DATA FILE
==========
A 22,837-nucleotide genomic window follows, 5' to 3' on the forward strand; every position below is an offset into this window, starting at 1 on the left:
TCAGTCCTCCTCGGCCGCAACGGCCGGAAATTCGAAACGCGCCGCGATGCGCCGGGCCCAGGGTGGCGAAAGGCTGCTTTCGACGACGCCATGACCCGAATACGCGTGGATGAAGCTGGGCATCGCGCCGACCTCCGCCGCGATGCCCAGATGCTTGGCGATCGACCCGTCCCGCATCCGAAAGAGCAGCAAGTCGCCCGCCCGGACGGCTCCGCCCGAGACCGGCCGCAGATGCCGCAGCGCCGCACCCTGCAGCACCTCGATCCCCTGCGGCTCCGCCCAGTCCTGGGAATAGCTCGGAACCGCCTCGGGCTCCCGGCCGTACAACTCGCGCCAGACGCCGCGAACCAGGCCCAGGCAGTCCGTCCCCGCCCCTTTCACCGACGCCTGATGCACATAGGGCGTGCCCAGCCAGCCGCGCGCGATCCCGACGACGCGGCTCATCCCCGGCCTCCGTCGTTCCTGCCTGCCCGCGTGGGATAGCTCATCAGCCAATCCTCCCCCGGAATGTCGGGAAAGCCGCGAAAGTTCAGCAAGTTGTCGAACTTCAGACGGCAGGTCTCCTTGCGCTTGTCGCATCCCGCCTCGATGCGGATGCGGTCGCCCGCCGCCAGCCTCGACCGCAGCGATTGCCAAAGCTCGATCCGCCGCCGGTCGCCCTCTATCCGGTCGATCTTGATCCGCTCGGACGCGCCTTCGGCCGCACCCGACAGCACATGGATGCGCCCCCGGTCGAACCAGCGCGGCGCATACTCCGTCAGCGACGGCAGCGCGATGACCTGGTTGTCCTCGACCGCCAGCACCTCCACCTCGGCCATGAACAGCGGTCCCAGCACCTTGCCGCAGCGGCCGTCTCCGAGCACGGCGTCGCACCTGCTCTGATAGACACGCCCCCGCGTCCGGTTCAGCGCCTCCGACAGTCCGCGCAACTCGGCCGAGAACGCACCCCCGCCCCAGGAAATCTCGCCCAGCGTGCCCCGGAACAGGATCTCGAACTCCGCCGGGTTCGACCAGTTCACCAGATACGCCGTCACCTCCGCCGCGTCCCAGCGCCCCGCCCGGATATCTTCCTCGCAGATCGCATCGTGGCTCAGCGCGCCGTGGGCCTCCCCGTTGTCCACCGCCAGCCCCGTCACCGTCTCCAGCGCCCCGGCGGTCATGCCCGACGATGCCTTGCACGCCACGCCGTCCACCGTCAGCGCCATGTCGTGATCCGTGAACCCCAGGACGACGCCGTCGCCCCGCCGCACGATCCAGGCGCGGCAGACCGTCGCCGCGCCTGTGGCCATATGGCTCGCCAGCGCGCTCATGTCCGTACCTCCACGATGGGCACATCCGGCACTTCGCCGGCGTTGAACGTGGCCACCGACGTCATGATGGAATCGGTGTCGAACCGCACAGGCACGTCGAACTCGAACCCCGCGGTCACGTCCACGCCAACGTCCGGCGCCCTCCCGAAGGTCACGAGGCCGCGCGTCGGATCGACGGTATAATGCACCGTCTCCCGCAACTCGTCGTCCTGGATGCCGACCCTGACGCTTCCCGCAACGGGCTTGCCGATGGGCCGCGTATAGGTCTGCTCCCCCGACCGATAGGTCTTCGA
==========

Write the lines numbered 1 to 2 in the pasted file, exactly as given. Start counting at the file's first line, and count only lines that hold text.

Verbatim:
A 22,837-nucleotide genomic window follows, 5' to 3' on the forward strand; every position below is an offset into this window, starting at 1 on the left:
TCAGTCCTCCTCGGCCGCAACGGCCGGAAATTCGAAACGCGCCGCGATGCGCCGGGCCCAGGGTGGCGAAAGGCTGCTTTCGACGACGCCATGACCCGAATACGCGTGGATGAAGCTGGGCATCGCGCCGACCTCCGCCGCGATGCCCAGATGCTTGGCGATCGACCCGTCCCGCATCCGAAAGAGCAGCAAGTCGCCCGCCCGGACGGCTCCGCCCGAGACCGGCCGCAGATGCCGCAGCGCCGCACCCTGCAGCACCTCGATCCCCTGCGGCTCCGCCCAGTCCTGGGAATAGCTCGGAACCGCCTCGGGCTCCCGGCCGTACAACTCGCGCCAGACGCCGCGAACCAGGCCCAGGCAGTCCGTCCCCGCCCCTTTCACCGACGCCTGATGCACATAGGGCGTGCCCAGCCAGCCGCGCGCGATCCCGACGACGCGGCTCATCCCCGGCCTCCGTCGTTCCTGCCTGCCCGCGTGGGATAGCTCATCAGCCAATCCTCCCCCGGAATGTCGGGAAAGCCGCGAAAGTTCAGCAAGTTGTCGAACTTCAGACGGCAGGTCTCCTTGCGCTTGTCGCATCCCGCCTCGATGCGGATGCGGTCGCCCGCCGCCAGCCTCGACCGCAGCGATTGCCAAAGCTCGATCCGCCGCCGGTCGCCCTCTATCCGGTCGATCTTGATCCGCTCGGACGCGCCTTCGGCCGCACCCGACAGCACATGGATGCGCCCCCGGTCGAACCAGCGCGGCGCATACTCCGTCAGCGACGGCAGCGCGATGACCTGGTTGTCCTCGACCGCCAGCACCTCCACCTCGGCCATGAACAGCGGTCCCAGCACCTTGCCGCAGCGGCCGTCTCCGAGCACGGCGTCGCACCTGCTCTGATAGACACGCCCCCGCGTCCGGTTCAGCGCCTCCGACAGTCCGCGCAACTCGGCCGAGAACGCACCCCCGCCCCAGGAAATCTCGCCCAGCGTGCCCCGGAACAGGATCTCGAACTCCGCCGGGTTCGACCAGTTCACCAGATACGCCGTCACCTCCGCCGCGTCCCAGCGCCCCGCCCGGATATCTTCCTCGCAGATCGCATCGTGGCTCAGCGCGCCGTGGGCCTCCCCGTTGTCCACCGCCAGCCCCGTCACCGTCTCCAGCGCCCCGGCGGTCATGCCCGACGATGCCTTGCACGCCACGCCGTCCACCGTCAGCGCCATGTCGTGATCCGTGAACCCCAGGACGACGCCGTCGCCCCGCCGCACGATCCAGGCGCGGCAGACCGTCGCCGCGCCTGTGGCCATATGGCTCGCCAGCGCGCTCATGTCCGTACCTCCACGATGGGCACATCCGGCACTTCGCCGGCGTTGAACGTGGCCACCGACGTCATGATGGAATCGGTGTCGAACCGCACAGGCACGTCGAACTCGAACCCCGCGGTCACGTCCACGCCAACGTCCGGCGCCCTCCCGAAGGTCACGAGGCCGCGCGTCGGATCGACGGTATAATGCACCGTCTCCCGCAACTCGTCGTCCTGGATGCCGACCCTGACGCTTCCCGCAACGGGCTTGCCGATGGGCCGCGTATAGGTCTGCTCCCCCGACCGATAGGTCTTCGA